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Changing Anti-Vaccine Language Doesn't Change Science

by Laura Hankin

The anti-vaccination movement has received increased condemnation lately, particularly after recent outbreaks of preventable, sometimes-fatal diseases in areas where many parents had not vaccinated their children. Still, the movement continues to grow, and now, some anti-vaccine parents are trying to put a more positive spin on their stance by resorting to new, obfuscating language about what they believe. But changing anti-vaccine language doesn't change all of the science supporting immunization. Instead, this kind of language hinders real conversation about the issue, and promotes misinformation. It's the "alternative facts" of the anti-vax movement.

In a recent issue of Natural Mother Magazine, one anti-vaxxer laid out her recommended linguistic maneuvers when talking to others about the choice not to vaccinate. Rather than using the term "unvaccinated," blogger Guggie Daly wrote, parents should say their child is "vaccine-free" or, more misleadingly, that their child "has an intact immune system." And instead of referring to themselves as "anti-vaxxers" (media manipulation has made that term so "negative," Daly writes), anti-vaxxers can bill themselves as "vaccine safety advocates," following that up by saying, "I encourage transparency and better ethical standards from pharmaceutical companies." (Romper has reached out to the magazine for comment and is awaiting a response.)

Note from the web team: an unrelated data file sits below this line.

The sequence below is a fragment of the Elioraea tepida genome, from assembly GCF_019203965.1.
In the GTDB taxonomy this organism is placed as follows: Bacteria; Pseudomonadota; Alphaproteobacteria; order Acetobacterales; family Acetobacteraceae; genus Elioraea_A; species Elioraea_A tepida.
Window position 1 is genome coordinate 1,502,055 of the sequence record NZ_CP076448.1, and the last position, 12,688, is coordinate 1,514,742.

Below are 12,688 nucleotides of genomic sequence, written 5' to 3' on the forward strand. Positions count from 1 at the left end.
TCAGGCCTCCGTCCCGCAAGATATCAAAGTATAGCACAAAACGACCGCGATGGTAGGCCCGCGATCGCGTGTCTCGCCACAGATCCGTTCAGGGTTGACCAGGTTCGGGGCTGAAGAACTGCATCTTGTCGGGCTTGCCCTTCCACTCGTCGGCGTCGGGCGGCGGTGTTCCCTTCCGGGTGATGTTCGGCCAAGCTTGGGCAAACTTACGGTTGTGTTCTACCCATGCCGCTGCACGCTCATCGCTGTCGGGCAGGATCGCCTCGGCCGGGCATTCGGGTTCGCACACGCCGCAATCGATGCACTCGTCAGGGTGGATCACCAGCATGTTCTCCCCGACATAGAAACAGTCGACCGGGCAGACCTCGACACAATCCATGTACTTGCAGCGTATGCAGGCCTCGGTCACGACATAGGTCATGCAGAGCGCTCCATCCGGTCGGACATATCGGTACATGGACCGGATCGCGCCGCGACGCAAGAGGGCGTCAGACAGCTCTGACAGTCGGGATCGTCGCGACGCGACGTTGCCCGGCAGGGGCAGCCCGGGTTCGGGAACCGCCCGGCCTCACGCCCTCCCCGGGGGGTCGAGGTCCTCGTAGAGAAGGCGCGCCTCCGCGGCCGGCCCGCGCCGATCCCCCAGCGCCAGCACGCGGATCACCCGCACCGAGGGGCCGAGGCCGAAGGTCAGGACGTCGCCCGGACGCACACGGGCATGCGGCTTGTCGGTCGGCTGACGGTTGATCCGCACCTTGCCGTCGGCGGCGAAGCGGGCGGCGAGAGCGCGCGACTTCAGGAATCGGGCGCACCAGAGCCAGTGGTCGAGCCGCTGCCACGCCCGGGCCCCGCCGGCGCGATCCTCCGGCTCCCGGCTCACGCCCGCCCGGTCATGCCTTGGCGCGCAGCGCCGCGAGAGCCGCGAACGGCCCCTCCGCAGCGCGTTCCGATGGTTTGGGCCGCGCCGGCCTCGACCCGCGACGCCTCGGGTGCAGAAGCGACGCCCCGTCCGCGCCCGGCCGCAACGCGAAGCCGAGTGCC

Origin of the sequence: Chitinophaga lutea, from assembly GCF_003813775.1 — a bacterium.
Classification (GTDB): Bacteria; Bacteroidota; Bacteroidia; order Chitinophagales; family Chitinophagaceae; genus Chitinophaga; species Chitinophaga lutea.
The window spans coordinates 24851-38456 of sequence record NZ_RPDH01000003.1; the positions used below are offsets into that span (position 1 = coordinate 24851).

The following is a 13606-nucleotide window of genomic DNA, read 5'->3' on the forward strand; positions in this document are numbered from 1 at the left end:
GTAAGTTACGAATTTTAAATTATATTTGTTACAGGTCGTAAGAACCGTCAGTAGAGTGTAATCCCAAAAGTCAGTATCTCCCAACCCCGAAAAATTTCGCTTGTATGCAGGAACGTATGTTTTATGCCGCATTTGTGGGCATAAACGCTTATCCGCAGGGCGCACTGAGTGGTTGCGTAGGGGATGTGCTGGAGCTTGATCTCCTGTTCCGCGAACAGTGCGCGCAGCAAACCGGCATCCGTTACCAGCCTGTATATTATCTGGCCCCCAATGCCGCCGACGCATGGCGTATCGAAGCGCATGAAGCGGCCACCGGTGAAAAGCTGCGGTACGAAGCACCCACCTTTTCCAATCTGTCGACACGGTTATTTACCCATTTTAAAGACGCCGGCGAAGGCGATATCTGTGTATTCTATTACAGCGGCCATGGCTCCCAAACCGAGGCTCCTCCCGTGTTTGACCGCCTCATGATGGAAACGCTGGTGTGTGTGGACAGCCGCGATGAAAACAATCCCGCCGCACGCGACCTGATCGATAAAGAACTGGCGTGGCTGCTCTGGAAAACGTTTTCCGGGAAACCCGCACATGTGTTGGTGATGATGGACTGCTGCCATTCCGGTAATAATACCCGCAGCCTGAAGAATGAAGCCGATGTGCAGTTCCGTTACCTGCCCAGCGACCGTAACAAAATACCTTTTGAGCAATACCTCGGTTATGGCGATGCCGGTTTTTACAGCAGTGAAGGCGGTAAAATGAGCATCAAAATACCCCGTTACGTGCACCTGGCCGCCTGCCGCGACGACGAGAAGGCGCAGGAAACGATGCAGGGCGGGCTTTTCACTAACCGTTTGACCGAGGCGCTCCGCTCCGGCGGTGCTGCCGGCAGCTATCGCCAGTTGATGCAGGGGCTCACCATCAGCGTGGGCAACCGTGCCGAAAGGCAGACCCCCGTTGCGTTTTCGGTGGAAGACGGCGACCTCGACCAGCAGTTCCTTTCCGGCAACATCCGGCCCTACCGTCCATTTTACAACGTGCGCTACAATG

The problem with all of this is that the science about vaccination is transparent — and what does it say? Vaccines are essential tools for protecting children.

A study in Pediatrics reviewed 20,000 scientific titles and 67 papers, and found no evidence for the most pervasive anti-vaccine myth — that vaccines are linked to autism. (The original paper that claimed to find evidence for the vaccine-autism link was later discredited and called an "elaborate fraud.") The in-depth Pediatrics study also found no links between vaccines and leukemia, and concluded that serious side effects from vaccines were "extremely rare."

There is, however, evidence for the damage caused by not vaccinating children. Back in 2010, a whooping cough outbreak in California left 10 infants dead in an area where significant clusters of the population were not immunized. Other recent incidents of preventable diseases popping back up again in cases linked to anti-vaxxing include a recent measles outbreak in an unvaccinated Amish community and an outbreak at Disneyland. And the decision not to vaccinate has repercussions outside of one's own household. Parents who do not vaccinate their own children put other children at risk too.

It's discouraging to see the anti-vaccine (or rather, the "vaccine safety") community focusing less on the vast body of scientific research supporting vaccination, while focusing more on how to manipulate language in order to spread acceptance for a dangerous choice.

No one should be bullied for their personal choices — but they should also be made aware of the repercussions that those choices might have on others around them. Words are just words — deadly diseases have actual consequences.